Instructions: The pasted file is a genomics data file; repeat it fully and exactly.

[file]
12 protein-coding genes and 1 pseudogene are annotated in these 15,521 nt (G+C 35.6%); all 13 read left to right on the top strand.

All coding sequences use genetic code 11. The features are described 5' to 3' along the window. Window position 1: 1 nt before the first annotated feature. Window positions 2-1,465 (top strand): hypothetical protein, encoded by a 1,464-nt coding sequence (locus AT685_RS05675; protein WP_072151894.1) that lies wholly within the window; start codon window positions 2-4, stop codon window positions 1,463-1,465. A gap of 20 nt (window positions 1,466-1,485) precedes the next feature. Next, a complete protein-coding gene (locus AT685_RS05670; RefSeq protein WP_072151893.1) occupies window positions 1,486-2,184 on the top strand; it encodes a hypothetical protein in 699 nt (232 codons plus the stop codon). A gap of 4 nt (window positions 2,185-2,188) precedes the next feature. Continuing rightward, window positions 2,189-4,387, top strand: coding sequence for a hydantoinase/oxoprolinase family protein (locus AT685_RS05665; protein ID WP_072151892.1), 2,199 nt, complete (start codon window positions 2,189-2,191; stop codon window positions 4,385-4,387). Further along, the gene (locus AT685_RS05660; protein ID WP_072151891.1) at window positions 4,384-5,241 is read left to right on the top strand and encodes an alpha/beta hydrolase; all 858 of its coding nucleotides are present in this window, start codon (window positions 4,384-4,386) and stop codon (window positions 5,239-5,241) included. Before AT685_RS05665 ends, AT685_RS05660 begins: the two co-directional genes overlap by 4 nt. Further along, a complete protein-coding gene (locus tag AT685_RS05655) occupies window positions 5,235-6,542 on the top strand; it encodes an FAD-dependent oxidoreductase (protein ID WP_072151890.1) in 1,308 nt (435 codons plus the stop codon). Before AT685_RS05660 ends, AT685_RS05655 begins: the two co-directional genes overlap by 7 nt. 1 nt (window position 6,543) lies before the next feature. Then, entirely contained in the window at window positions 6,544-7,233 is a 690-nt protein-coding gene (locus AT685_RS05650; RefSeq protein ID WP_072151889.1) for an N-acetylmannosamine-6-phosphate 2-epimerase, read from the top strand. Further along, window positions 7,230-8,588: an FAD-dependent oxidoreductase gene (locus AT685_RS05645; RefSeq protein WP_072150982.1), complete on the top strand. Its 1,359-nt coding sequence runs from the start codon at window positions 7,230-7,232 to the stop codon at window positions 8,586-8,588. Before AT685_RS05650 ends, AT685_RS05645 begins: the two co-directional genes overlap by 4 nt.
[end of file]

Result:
12 protein-coding genes and 1 pseudogene are annotated in these 15,521 nt (G+C 35.6%); all 13 read left to right on the top strand.

All coding sequences use genetic code 11. The features are described 5' to 3' along the window. Window position 1: 1 nt before the first annotated feature. Window positions 2-1,465 (top strand): hypothetical protein, encoded by a 1,464-nt coding sequence (locus AT685_RS05675; protein WP_072151894.1) that lies wholly within the window; start codon window positions 2-4, stop codon window positions 1,463-1,465. A gap of 20 nt (window positions 1,466-1,485) precedes the next feature. Next, a complete protein-coding gene (locus AT685_RS05670; RefSeq protein WP_072151893.1) occupies window positions 1,486-2,184 on the top strand; it encodes a hypothetical protein in 699 nt (232 codons plus the stop codon). A gap of 4 nt (window positions 2,185-2,188) precedes the next feature. Continuing rightward, window positions 2,189-4,387, top strand: coding sequence for a hydantoinase/oxoprolinase family protein (locus AT685_RS05665; protein ID WP_072151892.1), 2,199 nt, complete (start codon window positions 2,189-2,191; stop codon window positions 4,385-4,387). Further along, the gene (locus AT685_RS05660; protein ID WP_072151891.1) at window positions 4,384-5,241 is read left to right on the top strand and encodes an alpha/beta hydrolase; all 858 of its coding nucleotides are present in this window, start codon (window positions 4,384-4,386) and stop codon (window positions 5,239-5,241) included. Before AT685_RS05665 ends, AT685_RS05660 begins: the two co-directional genes overlap by 4 nt. Further along, a complete protein-coding gene (locus tag AT685_RS05655) occupies window positions 5,235-6,542 on the top strand; it encodes an FAD-dependent oxidoreductase (protein ID WP_072151890.1) in 1,308 nt (435 codons plus the stop codon). Before AT685_RS05660 ends, AT685_RS05655 begins: the two co-directional genes overlap by 7 nt. 1 nt (window position 6,543) lies before the next feature. Then, entirely contained in the window at window positions 6,544-7,233 is a 690-nt protein-coding gene (locus AT685_RS05650; RefSeq protein ID WP_072151889.1) for an N-acetylmannosamine-6-phosphate 2-epimerase, read from the top strand. Further along, window positions 7,230-8,588: an FAD-dependent oxidoreductase gene (locus AT685_RS05645; RefSeq protein WP_072150982.1), complete on the top strand. Its 1,359-nt coding sequence runs from the start codon at window positions 7,230-7,232 to the stop codon at window positions 8,586-8,588. Before AT685_RS05650 ends, AT685_RS05645 begins: the two co-directional genes overlap by 4 nt.